A new take on Christmas TV campaigns - Charity Christmas


I refuse point blank to get excited about Christmas until I have heard the tune of 'Holidays are Coming' from the iconic Coke advert chugging out of my television set.

For me, it means the countdown to Christmas has officially started and I’m allowed to get giddy. I’ve had this discussion with several friends so I’m relatively mollified that I’m not the only one who lives vicariously through the TV. No wonder Christmas ads are big business. Brands spend a fortune to tug on the nation’s heartstrings and make us moon with nostalgia over the festive season. Historically, Christmas ads take a similar creative approach; championing family values, the joy of giving, and the real meaning of Christmas. Somewhat ironic when you figure the main purpose is to make us part with our hard earned cash in their stores.

So it was with surprise that last Saturday I watched Waitrose unveil its 2012 Christmas campaign. The hotly anticipated, big budget campaigns that now seem synonymous with festive season viewing have been spurned by Waitrose in favour of a short piece to camera in a barren studio by Delia Smith and Heston Blumenthal, promoting its Community Matters Green Token Scheme. The £1m saved on production costs will go directly to the 1,700 local charities that Waitrose supports through the scheme.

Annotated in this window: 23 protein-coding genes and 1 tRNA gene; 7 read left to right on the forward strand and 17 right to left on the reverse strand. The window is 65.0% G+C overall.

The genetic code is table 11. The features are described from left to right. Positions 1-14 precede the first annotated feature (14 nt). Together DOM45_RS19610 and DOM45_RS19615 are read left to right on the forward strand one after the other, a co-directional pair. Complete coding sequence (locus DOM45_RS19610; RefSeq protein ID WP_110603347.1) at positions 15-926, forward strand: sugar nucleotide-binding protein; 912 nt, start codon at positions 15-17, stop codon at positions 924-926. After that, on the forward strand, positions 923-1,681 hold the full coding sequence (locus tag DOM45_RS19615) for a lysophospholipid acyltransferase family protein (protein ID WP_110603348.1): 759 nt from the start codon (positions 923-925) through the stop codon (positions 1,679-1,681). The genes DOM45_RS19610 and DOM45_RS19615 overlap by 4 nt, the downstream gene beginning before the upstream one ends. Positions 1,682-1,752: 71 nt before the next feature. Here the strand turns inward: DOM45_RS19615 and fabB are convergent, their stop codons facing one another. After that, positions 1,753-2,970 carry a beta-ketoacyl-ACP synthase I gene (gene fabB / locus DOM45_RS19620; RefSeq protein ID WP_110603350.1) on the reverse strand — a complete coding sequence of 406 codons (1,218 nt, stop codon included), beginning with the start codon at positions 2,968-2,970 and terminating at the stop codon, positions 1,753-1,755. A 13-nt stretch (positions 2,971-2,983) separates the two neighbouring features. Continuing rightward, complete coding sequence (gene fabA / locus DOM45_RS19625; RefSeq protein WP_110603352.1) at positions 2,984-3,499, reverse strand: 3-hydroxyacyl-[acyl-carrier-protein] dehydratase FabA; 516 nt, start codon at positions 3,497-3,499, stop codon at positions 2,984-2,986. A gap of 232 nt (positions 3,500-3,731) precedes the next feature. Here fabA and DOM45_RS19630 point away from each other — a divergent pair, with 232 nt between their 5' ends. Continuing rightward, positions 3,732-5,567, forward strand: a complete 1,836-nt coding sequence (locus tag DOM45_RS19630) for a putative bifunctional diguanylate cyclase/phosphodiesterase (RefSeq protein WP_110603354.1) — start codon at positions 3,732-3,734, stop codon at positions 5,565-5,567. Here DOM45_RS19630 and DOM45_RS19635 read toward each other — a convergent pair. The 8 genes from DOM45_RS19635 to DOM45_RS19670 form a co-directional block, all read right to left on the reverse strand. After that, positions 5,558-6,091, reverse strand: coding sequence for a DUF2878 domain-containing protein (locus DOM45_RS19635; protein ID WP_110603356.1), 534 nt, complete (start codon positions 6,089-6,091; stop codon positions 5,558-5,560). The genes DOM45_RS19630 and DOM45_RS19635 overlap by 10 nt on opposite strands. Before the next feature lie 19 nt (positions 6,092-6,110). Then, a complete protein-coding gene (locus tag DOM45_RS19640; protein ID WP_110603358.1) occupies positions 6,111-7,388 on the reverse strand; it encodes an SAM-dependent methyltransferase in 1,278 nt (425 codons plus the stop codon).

Created by BBH, the ad runs with the strap line “Giving More This Christmas”. Waitrose’s Marketing Director, Rupert Thomas, said of the campaign: “At what is a difficult time for many people across Britain, we feel that Christmas is the right time to give more back to good causes in the communities we serve.” The two celebrity chefs, who have been ambassadors for Waitrose since 2010, also waived their fee for filming the spot.

It’s a bold move by Waitrose. Most major brands have produced spectacular Christmas campaigns this year. But Waitrose has done something refreshing and unique, and succeeded in becoming sharply defined among a sea of sentimental festive schmaltz. They emerge as a retailer that promotes the real spirit of Christmas rather than evoking it for a profit. It is, after all, the season of goodwill! Shouldn’t more retailers be moving away from profligate campaigns and taking this approach?

Becky Emmott, Account Management, Creative.